Temperature Regulation and Molt
Seasonal patterns in otters are not well understood. Otters are active throughout the year. The most intense activity levels during the winter. They undergo a gradual molt in spring and fall.
Breeding Activities and Social Organization
Adult males are usually solitary; an adult female and two or three pups make up a typical family group. River otters breed in late winter or early spring over a period of 3 months or more. Birth of a litter follows mating by about 1 year; however, implantation is delayed for approximately 10 months, and active gestation lasts only 2 months.
Newborn otters are born blind but fully furred and depend on their mother for milk until 3 to 5 months of age. Family groups disperse about 3 months after the pups are weaned. Home range and resources. The river otter’s home range encompasses the area needed for foraging and reproduction.
The shape of the home range varies by habitat type; for example, near rivers or coastal areas, it may be a long strip along the shoreline. But in marshes or areas with many small streams, the home range may resemble a polygon.
All parts of a home range are not used equally; instead, several activity centers may be interconnected by a stream or coast. Food has the greatest influence on habitat use, but adequate shelter in the form of temporary dens and resting sites also plays a role. River otters use dens dug by other animals or natural shelters such as hollow logs, logjams, or drift piles.
The otters appear to prefer flowing water habitats over more stationary water (e.g., lakes, ponds). River otters maintain distinct territories within their home ranges: females maintain a feeding area for their families, males for breeding purposes.
Individuals tend to avoid confrontation through mutual avoidance. Home ranges are most restricted for lactating females. Adult and subadult males have larger, more variable home ranges than females.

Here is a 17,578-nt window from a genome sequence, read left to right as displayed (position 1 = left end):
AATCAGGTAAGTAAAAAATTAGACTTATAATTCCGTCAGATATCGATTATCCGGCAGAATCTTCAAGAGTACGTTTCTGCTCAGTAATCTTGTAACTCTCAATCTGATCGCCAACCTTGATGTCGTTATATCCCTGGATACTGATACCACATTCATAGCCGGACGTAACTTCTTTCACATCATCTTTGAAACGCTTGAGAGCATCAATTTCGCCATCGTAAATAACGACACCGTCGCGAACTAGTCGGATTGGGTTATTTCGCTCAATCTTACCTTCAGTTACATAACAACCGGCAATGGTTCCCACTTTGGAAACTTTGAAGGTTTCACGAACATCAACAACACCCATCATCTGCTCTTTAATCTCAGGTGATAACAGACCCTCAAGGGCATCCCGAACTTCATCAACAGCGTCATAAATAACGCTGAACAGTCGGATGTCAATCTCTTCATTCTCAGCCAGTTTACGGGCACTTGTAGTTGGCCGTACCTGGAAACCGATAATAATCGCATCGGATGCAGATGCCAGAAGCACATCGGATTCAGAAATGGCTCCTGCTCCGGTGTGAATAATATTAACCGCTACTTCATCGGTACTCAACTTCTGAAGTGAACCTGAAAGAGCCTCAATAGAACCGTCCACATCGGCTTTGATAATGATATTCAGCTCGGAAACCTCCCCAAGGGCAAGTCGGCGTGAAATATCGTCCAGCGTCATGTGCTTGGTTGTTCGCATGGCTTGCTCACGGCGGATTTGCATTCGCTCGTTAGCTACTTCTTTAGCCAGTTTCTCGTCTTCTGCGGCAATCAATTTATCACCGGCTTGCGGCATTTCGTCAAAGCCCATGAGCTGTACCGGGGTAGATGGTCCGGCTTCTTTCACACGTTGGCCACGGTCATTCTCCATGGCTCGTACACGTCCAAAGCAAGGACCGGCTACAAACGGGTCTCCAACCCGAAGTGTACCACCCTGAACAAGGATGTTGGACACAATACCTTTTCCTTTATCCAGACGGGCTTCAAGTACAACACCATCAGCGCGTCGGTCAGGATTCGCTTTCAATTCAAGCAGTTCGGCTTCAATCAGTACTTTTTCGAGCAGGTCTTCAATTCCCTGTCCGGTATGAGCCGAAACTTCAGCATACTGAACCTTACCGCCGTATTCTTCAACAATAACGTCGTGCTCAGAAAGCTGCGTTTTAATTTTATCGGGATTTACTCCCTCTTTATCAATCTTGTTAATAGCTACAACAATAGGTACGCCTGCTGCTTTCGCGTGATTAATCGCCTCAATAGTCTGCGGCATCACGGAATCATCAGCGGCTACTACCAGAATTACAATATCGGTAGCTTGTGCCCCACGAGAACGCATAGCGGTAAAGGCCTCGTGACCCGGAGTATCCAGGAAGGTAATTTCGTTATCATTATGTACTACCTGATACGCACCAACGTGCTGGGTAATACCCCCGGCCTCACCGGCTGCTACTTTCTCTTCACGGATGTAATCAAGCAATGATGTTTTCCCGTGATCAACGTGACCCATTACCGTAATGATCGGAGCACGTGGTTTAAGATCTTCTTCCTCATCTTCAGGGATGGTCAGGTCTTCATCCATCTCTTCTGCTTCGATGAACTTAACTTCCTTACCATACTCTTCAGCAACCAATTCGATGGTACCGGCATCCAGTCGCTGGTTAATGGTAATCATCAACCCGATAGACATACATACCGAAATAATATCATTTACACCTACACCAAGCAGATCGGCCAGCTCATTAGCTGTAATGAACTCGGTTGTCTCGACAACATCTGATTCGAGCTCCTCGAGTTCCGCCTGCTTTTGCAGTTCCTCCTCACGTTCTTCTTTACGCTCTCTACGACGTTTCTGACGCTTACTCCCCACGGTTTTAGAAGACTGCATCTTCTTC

River otter populations show variable spacing in relation to prey density and habitat. This characteristic, along with their secretive habits and use of several den sites, makes it difficult to estimate river otter populations.
Population density of otters often is expressed in terms of number per kilometer of waterway or coastline because of their dependence on aquatic habitats. Densities between one otter every kilometer to one otter every 10 km of river or shoreline are typical.
Otters generally are not sexually mature until 2 years of age. Adult females appear to reproduce yearly in Oregon (based on a pregnancy rate of almost 100 percent. They breed every other year in Alabama and Georgia. Litters usually consist of two to three pups, although litters as large as six pups occur. As adults, river otter mortality rates are low, between 15 and 30 percent per year.
The sea otter (Enhy dralutris) is 76 to 91 cm body and 28 to 33 cm tail; weight 13 to 38 kg, inhabits kelp beds and rocky shores from the Aleutian Islands to California. Its diet includes fish, abalones, sea urchins, and other marine animals.
Read More – The Snapping Turtles (Chelydra serpentina)
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Originally posted 2019-09-28 16:45:30.